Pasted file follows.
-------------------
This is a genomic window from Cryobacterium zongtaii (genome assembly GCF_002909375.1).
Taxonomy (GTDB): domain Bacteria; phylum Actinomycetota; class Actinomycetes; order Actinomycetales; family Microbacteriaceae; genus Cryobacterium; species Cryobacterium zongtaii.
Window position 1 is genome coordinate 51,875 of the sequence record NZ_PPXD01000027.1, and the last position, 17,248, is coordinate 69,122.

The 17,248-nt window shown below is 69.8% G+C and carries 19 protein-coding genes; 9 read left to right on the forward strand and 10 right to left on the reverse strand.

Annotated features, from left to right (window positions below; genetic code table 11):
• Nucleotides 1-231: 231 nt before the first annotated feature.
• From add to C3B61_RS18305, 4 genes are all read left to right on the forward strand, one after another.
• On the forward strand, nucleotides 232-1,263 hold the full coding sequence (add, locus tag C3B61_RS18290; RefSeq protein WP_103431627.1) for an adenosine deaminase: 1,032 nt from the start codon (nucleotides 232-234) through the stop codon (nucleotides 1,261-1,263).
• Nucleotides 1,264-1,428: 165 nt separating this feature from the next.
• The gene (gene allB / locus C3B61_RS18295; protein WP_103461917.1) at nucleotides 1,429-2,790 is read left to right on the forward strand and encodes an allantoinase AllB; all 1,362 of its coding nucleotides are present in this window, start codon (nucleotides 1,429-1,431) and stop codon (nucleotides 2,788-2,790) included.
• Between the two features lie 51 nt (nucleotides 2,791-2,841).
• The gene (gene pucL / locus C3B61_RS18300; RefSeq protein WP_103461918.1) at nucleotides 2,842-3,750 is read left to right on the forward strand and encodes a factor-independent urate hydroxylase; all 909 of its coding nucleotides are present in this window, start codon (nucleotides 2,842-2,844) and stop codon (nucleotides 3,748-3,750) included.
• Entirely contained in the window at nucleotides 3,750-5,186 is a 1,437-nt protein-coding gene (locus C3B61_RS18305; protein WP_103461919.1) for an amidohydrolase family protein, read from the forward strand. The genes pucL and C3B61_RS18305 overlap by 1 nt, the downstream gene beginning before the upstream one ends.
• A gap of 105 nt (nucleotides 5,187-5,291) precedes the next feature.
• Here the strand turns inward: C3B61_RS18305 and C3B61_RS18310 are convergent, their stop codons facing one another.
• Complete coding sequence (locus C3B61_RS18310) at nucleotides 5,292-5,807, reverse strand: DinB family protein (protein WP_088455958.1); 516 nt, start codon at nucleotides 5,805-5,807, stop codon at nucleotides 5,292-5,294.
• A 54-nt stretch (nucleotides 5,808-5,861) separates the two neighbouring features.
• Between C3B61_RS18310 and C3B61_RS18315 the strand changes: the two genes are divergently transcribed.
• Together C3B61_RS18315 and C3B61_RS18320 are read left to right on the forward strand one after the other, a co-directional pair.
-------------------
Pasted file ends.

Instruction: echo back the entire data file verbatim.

This is a genomic window from Cryobacterium zongtaii (genome assembly GCF_002909375.1).
Taxonomy (GTDB): domain Bacteria; phylum Actinomycetota; class Actinomycetes; order Actinomycetales; family Microbacteriaceae; genus Cryobacterium; species Cryobacterium zongtaii.
Window position 1 is genome coordinate 51,875 of the sequence record NZ_PPXD01000027.1, and the last position, 17,248, is coordinate 69,122.

The 17,248-nt window shown below is 69.8% G+C and carries 19 protein-coding genes; 9 read left to right on the forward strand and 10 right to left on the reverse strand.

Annotated features, from left to right (window positions below; genetic code table 11):
• Nucleotides 1-231: 231 nt before the first annotated feature.
• From add to C3B61_RS18305, 4 genes are all read left to right on the forward strand, one after another.
• On the forward strand, nucleotides 232-1,263 hold the full coding sequence (add, locus tag C3B61_RS18290; RefSeq protein WP_103431627.1) for an adenosine deaminase: 1,032 nt from the start codon (nucleotides 232-234) through the stop codon (nucleotides 1,261-1,263).
• Nucleotides 1,264-1,428: 165 nt separating this feature from the next.
• The gene (gene allB / locus C3B61_RS18295; protein WP_103461917.1) at nucleotides 1,429-2,790 is read left to right on the forward strand and encodes an allantoinase AllB; all 1,362 of its coding nucleotides are present in this window, start codon (nucleotides 1,429-1,431) and stop codon (nucleotides 2,788-2,790) included.
• Between the two features lie 51 nt (nucleotides 2,791-2,841).
• The gene (gene pucL / locus C3B61_RS18300; RefSeq protein WP_103461918.1) at nucleotides 2,842-3,750 is read left to right on the forward strand and encodes a factor-independent urate hydroxylase; all 909 of its coding nucleotides are present in this window, start codon (nucleotides 2,842-2,844) and stop codon (nucleotides 3,748-3,750) included.
• Entirely contained in the window at nucleotides 3,750-5,186 is a 1,437-nt protein-coding gene (locus C3B61_RS18305; protein WP_103461919.1) for an amidohydrolase family protein, read from the forward strand. The genes pucL and C3B61_RS18305 overlap by 1 nt, the downstream gene beginning before the upstream one ends.
• A gap of 105 nt (nucleotides 5,187-5,291) precedes the next feature.
• Here the strand turns inward: C3B61_RS18305 and C3B61_RS18310 are convergent, their stop codons facing one another.
• Complete coding sequence (locus C3B61_RS18310) at nucleotides 5,292-5,807, reverse strand: DinB family protein (protein WP_088455958.1); 516 nt, start codon at nucleotides 5,805-5,807, stop codon at nucleotides 5,292-5,294.
• A 54-nt stretch (nucleotides 5,808-5,861) separates the two neighbouring features.
• Between C3B61_RS18310 and C3B61_RS18315 the strand changes: the two genes are divergently transcribed.
• Together C3B61_RS18315 and C3B61_RS18320 are read left to right on the forward strand one after the other, a co-directional pair.